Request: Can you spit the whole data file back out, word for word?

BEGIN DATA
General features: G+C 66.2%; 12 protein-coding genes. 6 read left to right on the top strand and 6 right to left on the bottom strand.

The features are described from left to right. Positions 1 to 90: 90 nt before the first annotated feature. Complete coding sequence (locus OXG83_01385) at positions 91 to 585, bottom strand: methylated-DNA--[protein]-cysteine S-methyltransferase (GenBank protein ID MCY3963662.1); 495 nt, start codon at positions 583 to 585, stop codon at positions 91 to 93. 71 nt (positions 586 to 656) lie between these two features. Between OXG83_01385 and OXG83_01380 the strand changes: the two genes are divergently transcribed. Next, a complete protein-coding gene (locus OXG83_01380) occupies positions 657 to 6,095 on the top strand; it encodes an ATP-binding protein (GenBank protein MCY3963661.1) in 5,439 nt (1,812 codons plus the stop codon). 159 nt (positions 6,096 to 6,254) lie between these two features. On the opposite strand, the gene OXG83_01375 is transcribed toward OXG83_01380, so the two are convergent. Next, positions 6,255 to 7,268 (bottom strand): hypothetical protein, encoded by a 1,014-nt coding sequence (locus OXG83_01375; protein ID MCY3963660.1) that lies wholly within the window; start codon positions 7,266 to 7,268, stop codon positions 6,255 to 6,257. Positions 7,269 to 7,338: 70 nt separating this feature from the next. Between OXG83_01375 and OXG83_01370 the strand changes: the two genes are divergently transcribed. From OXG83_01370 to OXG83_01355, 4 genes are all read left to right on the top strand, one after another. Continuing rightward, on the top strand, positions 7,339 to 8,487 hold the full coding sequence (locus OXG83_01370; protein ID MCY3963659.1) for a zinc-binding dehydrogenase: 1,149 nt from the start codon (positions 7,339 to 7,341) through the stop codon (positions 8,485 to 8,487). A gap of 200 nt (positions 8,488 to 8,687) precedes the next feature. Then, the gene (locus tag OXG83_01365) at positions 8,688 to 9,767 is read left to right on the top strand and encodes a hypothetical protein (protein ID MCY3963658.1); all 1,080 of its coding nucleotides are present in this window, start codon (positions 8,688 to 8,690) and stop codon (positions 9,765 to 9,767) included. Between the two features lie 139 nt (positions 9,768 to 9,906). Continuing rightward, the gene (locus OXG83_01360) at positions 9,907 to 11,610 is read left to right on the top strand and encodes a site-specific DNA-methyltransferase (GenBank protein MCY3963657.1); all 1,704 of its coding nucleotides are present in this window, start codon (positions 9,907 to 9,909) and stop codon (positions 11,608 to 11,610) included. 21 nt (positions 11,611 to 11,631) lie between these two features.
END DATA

General features: G+C 66.2%; 12 protein-coding genes. 6 read left to right on the top strand and 6 right to left on the bottom strand.

The features are described from left to right. Positions 1 to 90: 90 nt before the first annotated feature. Complete coding sequence (locus OXG83_01385) at positions 91 to 585, bottom strand: methylated-DNA--[protein]-cysteine S-methyltransferase (GenBank protein ID MCY3963662.1); 495 nt, start codon at positions 583 to 585, stop codon at positions 91 to 93. 71 nt (positions 586 to 656) lie between these two features. Between OXG83_01385 and OXG83_01380 the strand changes: the two genes are divergently transcribed. Next, a complete protein-coding gene (locus OXG83_01380) occupies positions 657 to 6,095 on the top strand; it encodes an ATP-binding protein (GenBank protein MCY3963661.1) in 5,439 nt (1,812 codons plus the stop codon). 159 nt (positions 6,096 to 6,254) lie between these two features. On the opposite strand, the gene OXG83_01375 is transcribed toward OXG83_01380, so the two are convergent. Next, positions 6,255 to 7,268 (bottom strand): hypothetical protein, encoded by a 1,014-nt coding sequence (locus OXG83_01375; protein ID MCY3963660.1) that lies wholly within the window; start codon positions 7,266 to 7,268, stop codon positions 6,255 to 6,257. Positions 7,269 to 7,338: 70 nt separating this feature from the next. Between OXG83_01375 and OXG83_01370 the strand changes: the two genes are divergently transcribed. From OXG83_01370 to OXG83_01355, 4 genes are all read left to right on the top strand, one after another. Continuing rightward, on the top strand, positions 7,339 to 8,487 hold the full coding sequence (locus OXG83_01370; protein ID MCY3963659.1) for a zinc-binding dehydrogenase: 1,149 nt from the start codon (positions 7,339 to 7,341) through the stop codon (positions 8,485 to 8,487). A gap of 200 nt (positions 8,488 to 8,687) precedes the next feature. Then, the gene (locus tag OXG83_01365) at positions 8,688 to 9,767 is read left to right on the top strand and encodes a hypothetical protein (protein ID MCY3963658.1); all 1,080 of its coding nucleotides are present in this window, start codon (positions 8,688 to 8,690) and stop codon (positions 9,765 to 9,767) included. Between the two features lie 139 nt (positions 9,768 to 9,906). Continuing rightward, the gene (locus OXG83_01360) at positions 9,907 to 11,610 is read left to right on the top strand and encodes a site-specific DNA-methyltransferase (GenBank protein MCY3963657.1); all 1,704 of its coding nucleotides are present in this window, start codon (positions 9,907 to 9,909) and stop codon (positions 11,608 to 11,610) included. 21 nt (positions 11,611 to 11,631) lie between these two features.